The American Medical Association (AMA) continued its effort to reshape the Meaningful Use program, holding a second town hall meeting Sept. 29 to enable physicians to share their suggestions and experiences.
The meeting, held in Waltham, Massachusetts and co-sponsored by the Massachusetts Medical Society, focused in large part on the disconnect between physicians' "embrace" of technology in general and how the Meaningful Use program has diverted resources and stifled innovation as physicians struggle to comply with the regulations.
AMA president Steven Stack (pictured), speaking at the event, called physicians "digital omnivores" who adopt technology at a "blistering pace," and called the Meaningful Use program successful by the measure of EHR adoption but not in terms of interoperability or efficacy.
Many physicians in attendance relayed their experiences with EHRs and the much maligned incentive program. Several identified themselves as early adopters of EHRs who were positive about the systems in general, but not Meaningful Use, which is seen as an administrative burden that is not tailored to meet different physician specialties. Some referred to the program as a "tyranny of structured data."
A number of doctors expressed particular frustration with the program's "all-or-nothing" compliance standard and the disproportionate pressure on physicians, not on vendors or insurers. One physician lamented that both hospitals where he works are switching to Epic, but that the two EHR systems can't share data with each other, even though they're from the same vendor. Another pointed out that the education materials in his EHR, which he was required to generate and produce to patients to meet Meaningful Use, were inferior to the materials he could provide from his medical society.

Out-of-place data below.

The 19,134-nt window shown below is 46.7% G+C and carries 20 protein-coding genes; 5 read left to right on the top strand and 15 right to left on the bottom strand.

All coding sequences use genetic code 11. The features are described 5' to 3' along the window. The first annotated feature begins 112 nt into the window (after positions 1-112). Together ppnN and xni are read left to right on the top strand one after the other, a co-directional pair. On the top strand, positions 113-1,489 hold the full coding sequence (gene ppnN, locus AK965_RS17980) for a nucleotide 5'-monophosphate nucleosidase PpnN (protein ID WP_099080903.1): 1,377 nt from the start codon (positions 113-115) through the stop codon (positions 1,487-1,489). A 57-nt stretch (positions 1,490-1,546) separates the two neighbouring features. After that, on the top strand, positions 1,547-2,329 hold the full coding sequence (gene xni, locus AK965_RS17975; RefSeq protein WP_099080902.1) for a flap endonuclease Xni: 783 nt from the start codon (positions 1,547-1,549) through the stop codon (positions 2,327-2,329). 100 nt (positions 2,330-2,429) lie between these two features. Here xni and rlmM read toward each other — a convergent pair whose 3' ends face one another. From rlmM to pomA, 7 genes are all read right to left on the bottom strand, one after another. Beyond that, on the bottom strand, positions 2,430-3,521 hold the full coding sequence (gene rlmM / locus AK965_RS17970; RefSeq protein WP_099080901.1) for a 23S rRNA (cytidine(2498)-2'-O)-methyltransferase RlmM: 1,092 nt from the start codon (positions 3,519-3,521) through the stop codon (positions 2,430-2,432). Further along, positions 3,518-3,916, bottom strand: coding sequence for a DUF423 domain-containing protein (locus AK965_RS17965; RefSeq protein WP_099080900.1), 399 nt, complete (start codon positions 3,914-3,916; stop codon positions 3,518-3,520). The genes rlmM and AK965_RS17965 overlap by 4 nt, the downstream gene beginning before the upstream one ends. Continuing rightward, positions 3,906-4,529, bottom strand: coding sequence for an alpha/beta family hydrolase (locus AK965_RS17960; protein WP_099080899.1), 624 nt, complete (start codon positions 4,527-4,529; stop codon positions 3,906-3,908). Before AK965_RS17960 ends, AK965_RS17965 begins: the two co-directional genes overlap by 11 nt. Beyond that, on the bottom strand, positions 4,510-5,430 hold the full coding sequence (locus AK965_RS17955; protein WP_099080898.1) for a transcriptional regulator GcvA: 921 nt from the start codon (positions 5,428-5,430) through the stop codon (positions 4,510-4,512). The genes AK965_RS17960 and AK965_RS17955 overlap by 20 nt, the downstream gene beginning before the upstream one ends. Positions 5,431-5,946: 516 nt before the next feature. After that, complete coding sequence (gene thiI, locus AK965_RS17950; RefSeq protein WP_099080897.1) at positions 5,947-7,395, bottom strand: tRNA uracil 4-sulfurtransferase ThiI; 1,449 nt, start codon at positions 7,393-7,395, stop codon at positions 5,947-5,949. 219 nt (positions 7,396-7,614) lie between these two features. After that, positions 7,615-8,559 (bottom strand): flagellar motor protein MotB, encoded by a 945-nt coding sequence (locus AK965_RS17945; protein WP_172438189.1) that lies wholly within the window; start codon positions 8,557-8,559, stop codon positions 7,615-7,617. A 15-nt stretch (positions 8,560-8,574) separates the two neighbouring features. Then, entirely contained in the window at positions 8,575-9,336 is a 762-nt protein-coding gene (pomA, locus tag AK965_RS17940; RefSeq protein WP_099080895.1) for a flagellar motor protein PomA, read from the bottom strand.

Several other physicians reported using workarounds just to meet the requirements, such as putting a computer in the waiting room and having a staff member show patients how to send the message "hi" to the physician to meet the electronic communication requirement.
The first town hall, held July 20 in Georgia, prompted thousands of physicians to share their stories about EHRs and how Meaningful Use impacts their use. Stack stressed that the feedback is needed to make Meaningful Use better, especially since there are still two "open" rules on it. The rule implementing Stage 3 of the program and the rule softening the rules through 2017 currently are under review at the Office of Management and Budget.
Lawmakers and others have called for Stage 3 of the Meaningful Use program be delayed and reevaluated in recent days.
To learn more:
- check out the AMA's website to gather physician feedback